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Nashoba Publishing/John Love
Molly Kalter, community liaison for Groton-DunstableÕs SADD program, talks to the crowd at the Alliance for YouthÕs 2008 National Town Meeting on underage drinking. Listening are GDRHS Athletic Director Dan Twomey and Groton police Lt. Cathi Welch.


GROTON — Spotlighting the problem of alcohol abuse among young people, school, local officials and parents held a “national town meeting” to view a student-produced film on the subject.

Judy Robinson, president of Groton-Dunstable Alliance for Youth (GDAY), opened the meeting with a call for a coordinated effort to combat the attraction of alcohol for young people and a full-court press to get the message out that drinking by minors isn’t a good idea.

Robinson was joined by a panel that included Dr. Richard Lyons, of the Nashoba Valley Medical Center, high school Principal Shelley Cohen, high school health counselor Alice Lenhart, Groton police Sgt. Cathi Welch, Dunstable police Sgt. Darrell Gilmore, Groton-Dunstable Regional School District Athletic Director Dan Twomey, class of 2009 President Michael Oram and high school Students Against Destructive Decisions (SADD) representative Molly Kalter.

Over 100 parents, students and local officials crowded the Black Box Theater at Groton-Dunstable Regional High School for the April 3 event, sponsored by GDAY.

According to statistics yielded by a Youth Risk Behavior Survey conducted in 2006, 7 percent of the district’s sixth-graders, 33 percent of its eighth-graders and more than 43 percent of high-schoolers confessed to drinking alcohol in the month prior to taking the survey.

The brief film, titled “Why do Groton-Dunstable Teens Drink?,” reports that the problem appears greater than the survey indicates: Most of the teens questioned revealed that between 95 to 100 percent of the kids they know drank alcohol.

The perceived use of alcohol by peers is usually greater than the number actually drinking, Robinson said after the film. That said, she pointed out that for small towns like Groton and Dunstable, the primary source of alcohol for teens is private homes. That could be at adult-sanctioned parties or parties held when parents are out of town, she said.

Those facts were confirmed by Welch and Gilmore. Many calls police make are to private homes where such parties are held, they said. They noted that alcohol-related offenses could remain on a person’s criminal record for years even if a person doesn’t actually imbibe, but are merely present at a party where alcohol is served.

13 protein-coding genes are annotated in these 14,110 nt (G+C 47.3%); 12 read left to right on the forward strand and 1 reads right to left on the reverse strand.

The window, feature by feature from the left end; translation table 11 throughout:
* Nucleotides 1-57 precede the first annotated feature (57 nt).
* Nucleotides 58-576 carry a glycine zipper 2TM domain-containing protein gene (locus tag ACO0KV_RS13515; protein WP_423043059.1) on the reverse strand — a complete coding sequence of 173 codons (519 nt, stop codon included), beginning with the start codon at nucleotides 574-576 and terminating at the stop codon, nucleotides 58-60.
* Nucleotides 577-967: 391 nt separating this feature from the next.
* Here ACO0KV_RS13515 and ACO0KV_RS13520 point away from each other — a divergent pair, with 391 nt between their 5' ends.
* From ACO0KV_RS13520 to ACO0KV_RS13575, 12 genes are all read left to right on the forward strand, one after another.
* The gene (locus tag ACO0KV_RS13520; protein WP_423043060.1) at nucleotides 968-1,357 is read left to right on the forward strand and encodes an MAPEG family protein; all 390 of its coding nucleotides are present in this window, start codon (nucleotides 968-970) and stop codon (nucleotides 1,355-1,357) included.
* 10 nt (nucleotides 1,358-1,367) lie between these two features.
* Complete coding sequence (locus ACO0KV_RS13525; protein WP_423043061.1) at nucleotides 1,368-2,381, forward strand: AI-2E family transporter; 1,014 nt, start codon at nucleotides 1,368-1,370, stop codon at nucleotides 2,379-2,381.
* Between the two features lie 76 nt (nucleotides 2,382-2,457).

“Kids’ first perception of alcohol comes from the home,” said Welch. “Your behavior affects your children’s perceptions. Kids are going to hate you at some point, and if they don’t, then you’re not doing your job.”

Lyons reminded parents that alcohol can be a “disinhibitor” of emotions and social behaviors normally kept in check. He recounted the results of the drunken driving, fighting and simple accidents due to loss of judgment that he often sees in his emergency room.

Oram said not all teens drink, and even if they do, it doesn’t make them bad people.

“Those who do (drink) are great kids who make bad decisions,” he said.

Agreeing, Robinson said the problem isn’t about “who we are as a person.” The pressures teens sometimes feel are more than they can handle, she said.

“Attending the meeting was useful to me,” said parent Wayne Twombley. “It was a shock to me how honest the students (in the film) were about the drinking going on. Young people understand that drinking and driving is not OK, but they don’t seem to care about any other consequences of drinking. To them, it’s OK to drink as long as they don’t drive when they do it.”

“I liked the video, too,” added parent Cathy Dulaney. “It really surprised me that the kids were so honest about their experiences.”

The meeting concluded with a brief presentation by Kalter and fellow student Emily Barbo. They gave parents tips, not only on how to address the issue of alcohol use with their children, but on how to deal with prom night, an occasion usually taken as an excuse by students to drink.

“I think the meeting was wonderful,” said parent Agnes McKinney. “It was informative and very strong. The panel made a very strong point about parents needing to be firm in their convictions about keeping their kids from alcohol.”

It’s important for parents to know the schools and groups such as GDAY will “back them up” in the fight against alcohol abuse by teens, she said.